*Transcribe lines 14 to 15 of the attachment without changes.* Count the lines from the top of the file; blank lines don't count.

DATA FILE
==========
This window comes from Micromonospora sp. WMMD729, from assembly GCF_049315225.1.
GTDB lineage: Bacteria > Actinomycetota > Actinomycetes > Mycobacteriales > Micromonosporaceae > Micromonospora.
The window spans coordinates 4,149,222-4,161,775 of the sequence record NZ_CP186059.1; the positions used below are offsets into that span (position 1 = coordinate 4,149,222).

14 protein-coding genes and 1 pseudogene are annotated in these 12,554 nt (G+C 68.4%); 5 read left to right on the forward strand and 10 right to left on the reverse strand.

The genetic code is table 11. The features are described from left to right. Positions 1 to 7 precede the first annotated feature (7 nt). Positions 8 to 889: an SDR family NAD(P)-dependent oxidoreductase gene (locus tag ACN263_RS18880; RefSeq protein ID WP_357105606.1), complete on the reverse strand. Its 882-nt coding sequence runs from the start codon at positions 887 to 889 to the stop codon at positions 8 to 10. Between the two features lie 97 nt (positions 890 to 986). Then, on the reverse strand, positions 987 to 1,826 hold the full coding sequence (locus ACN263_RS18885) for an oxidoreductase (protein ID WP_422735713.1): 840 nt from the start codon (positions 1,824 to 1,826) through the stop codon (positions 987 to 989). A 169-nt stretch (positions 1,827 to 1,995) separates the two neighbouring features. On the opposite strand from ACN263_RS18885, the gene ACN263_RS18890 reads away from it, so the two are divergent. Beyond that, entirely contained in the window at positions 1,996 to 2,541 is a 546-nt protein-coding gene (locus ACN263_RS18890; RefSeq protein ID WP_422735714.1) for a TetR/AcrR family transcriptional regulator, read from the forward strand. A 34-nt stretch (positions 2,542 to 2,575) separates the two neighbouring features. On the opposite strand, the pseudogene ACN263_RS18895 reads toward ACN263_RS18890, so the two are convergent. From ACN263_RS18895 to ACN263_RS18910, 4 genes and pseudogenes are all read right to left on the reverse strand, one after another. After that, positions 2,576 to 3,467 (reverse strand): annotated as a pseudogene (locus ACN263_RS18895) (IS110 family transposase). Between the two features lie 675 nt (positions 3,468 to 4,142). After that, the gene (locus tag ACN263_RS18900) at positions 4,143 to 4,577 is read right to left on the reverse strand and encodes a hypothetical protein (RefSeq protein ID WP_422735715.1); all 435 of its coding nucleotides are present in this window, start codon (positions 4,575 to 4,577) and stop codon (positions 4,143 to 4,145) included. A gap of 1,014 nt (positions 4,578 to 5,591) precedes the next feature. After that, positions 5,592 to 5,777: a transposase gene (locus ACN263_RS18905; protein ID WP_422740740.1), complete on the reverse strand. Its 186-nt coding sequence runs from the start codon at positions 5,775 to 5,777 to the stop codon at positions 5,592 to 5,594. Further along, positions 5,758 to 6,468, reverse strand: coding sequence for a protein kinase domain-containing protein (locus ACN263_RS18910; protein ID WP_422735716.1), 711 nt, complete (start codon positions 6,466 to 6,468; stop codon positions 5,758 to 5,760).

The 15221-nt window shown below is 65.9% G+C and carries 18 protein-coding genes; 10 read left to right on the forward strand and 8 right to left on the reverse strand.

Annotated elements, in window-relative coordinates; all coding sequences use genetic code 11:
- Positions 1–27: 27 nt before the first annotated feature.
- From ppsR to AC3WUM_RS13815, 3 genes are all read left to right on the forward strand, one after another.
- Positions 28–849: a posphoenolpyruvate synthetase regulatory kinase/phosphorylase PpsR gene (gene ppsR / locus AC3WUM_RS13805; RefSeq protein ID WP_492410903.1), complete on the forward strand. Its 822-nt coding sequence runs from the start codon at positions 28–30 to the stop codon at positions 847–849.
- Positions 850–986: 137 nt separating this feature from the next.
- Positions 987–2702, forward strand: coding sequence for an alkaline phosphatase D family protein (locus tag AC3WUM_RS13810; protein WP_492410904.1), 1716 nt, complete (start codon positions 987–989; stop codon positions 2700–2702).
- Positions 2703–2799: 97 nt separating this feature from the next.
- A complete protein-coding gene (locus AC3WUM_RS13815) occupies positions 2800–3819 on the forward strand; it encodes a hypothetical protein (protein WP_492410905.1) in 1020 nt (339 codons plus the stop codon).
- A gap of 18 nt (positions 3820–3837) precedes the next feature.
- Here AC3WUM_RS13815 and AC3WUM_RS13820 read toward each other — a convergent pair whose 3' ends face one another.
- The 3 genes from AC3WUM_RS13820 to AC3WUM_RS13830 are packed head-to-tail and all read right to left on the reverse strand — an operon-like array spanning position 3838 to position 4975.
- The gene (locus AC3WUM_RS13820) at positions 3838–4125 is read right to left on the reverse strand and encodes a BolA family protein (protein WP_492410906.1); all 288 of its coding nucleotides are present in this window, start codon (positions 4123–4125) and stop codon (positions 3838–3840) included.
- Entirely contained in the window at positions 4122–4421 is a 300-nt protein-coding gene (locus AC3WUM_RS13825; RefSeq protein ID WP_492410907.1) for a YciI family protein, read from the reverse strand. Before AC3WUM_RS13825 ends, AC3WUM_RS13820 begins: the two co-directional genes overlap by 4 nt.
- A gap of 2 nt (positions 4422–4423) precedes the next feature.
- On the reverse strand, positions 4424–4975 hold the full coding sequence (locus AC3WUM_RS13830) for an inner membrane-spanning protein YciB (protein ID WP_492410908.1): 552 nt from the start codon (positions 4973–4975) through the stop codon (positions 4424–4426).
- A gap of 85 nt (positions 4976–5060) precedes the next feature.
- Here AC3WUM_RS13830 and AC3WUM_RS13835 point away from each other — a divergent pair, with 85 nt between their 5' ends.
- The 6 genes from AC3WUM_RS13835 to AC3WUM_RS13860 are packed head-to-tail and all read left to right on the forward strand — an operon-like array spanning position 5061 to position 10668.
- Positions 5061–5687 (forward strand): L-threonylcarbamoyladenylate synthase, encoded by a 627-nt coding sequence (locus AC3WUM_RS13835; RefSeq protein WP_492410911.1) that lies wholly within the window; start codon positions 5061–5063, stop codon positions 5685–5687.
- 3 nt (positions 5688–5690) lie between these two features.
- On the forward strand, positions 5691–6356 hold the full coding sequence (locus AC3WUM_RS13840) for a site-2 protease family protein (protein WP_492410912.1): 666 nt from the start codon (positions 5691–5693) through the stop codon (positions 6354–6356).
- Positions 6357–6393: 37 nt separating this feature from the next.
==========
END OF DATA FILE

- A complete protein-coding gene (locus AC3WUM_RS13815) occupies positions 2800–3819 on the forward strand; it encodes a hypothetical protein (protein WP_492410905.1) in 1020 nt (339 codons plus the stop codon).
- A gap of 18 nt (positions 3820–3837) precedes the next feature.